South Africa has lower inflation than most DM countries, has weak growth with many structural constraints and a central bank that will come under greater pressure to consider the impact of all this tightening on the economy. Unemployment rates are still high, as are bond yields, and a hawkish SARB will do little to help the SA economy’s growth prospects. Compressing forward points show how investors do not believe that the SARB will be in a position to follow the Fed one-for-one and that its inflation and rates outlook will be more moderate. Given this compression in forward points, the debate turns to whether the ZAR is susceptible to further volatility, given the reduced cost of speculating against the ZAR.
To answer the question of whether speculators would bet against the ZAR, one must also consider the valuation of the USD. While the forward points may have compressed to raise the possibility of
negative speculation against the USD, it is less likely that speculators would want to rotate into a currency that is believed to be overvalued.
The accompanying chart highlights how the USD is at some of its strongest levels since the mid-1980s. Historically such levels have been difficult to sustain, implying that any negative speculation against the ZAR would need to feel comfortable about the idea of rotating into an extremely expensive USD.
It is unlikely that the forward points on their own would be enough to encourage wholesale rotation into the USD when a reversal in the USD could inflict so much more pain on a long USD trade, if funded out of ZAR. It would require something more substantive to trigger such speculation against the ZAR, and given the amount of bad news already priced into SA markets; It is unclear what that might be.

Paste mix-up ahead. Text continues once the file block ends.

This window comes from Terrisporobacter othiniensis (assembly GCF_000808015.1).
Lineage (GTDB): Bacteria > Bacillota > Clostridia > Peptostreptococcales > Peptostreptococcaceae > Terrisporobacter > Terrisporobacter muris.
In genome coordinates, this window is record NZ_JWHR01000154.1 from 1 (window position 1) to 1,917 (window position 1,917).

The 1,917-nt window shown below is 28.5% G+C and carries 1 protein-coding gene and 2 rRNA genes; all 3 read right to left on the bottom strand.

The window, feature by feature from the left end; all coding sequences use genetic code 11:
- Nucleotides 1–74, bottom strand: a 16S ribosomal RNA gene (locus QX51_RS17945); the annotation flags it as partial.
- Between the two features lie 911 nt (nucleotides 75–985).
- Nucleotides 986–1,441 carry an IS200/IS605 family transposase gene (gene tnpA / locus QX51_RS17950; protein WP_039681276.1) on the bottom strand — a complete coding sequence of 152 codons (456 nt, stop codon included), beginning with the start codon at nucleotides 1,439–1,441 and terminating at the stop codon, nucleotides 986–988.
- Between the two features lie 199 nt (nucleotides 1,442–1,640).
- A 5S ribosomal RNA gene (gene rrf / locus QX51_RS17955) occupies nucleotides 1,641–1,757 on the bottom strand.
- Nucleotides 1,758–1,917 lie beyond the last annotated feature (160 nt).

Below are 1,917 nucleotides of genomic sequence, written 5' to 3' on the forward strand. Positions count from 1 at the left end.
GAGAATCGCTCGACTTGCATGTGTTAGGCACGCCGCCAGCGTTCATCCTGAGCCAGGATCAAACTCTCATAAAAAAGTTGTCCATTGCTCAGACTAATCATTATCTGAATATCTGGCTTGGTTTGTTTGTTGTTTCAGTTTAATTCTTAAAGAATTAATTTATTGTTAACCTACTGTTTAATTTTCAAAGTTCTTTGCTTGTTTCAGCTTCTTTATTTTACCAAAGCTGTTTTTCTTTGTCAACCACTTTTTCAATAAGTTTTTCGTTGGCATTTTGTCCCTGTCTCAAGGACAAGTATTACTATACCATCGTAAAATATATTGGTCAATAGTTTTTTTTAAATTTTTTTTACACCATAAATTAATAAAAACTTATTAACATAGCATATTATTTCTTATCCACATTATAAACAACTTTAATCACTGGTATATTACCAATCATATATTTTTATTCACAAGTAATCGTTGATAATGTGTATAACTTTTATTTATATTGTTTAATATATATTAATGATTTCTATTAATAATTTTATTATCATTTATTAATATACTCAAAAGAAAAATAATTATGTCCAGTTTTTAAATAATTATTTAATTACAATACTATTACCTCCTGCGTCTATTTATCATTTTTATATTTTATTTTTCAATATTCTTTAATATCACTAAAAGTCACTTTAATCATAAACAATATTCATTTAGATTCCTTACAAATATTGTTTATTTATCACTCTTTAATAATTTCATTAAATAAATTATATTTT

ZSI pointing to a strong ZAR recovery vs USD in 2023
The reluctance of the professional market to speculate against the ZAR is also neatly highlighted in ETM’s ZSI, which has continued to power from strength to strength, highlighting the expectation by investors that the ZAR will gain substantial ground vs the USD throughout 2023.
This indicator effectively shows the demand for hedging against ZAR weakness, and judging from the surge in the ZSI; there is very little appetite for hedging against ZAR weakness from current levels. Not only is the ZAR not overvalued on a trade-weighted basis, but the USD (as reflected in the chart above) is trading at very expensive levels.
The implication is that compressed forward points, on their own, will not be the reason why any negative speculation takes place against the ZAR. It would require something else to scare people against earnings the ZAR’s positive carry.
Carry attractiveness slips but is still alive
Dashboard of ZAR Drivers
Carry attractiveness has slipped down the rankings this year. There was a point when the ZAR’s carry attractiveness was second and third from the top, implying great support for the ZAR. That carry potential has dissipated somewhat, but importantly, the ZAR remains in the top third of currencies in this twenty-two-country ranking.
Ranking seventh out of twenty-two currencies is hardly a good reason to sell a currency. In the relative world of currencies, a ranking this high implies there may be many candidates better suited to negative speculation than the ZAR. It is unlikely to be singled out as a vulnerable currency deserving of depreciation in the way that the TRY, the GBP or the USD might be.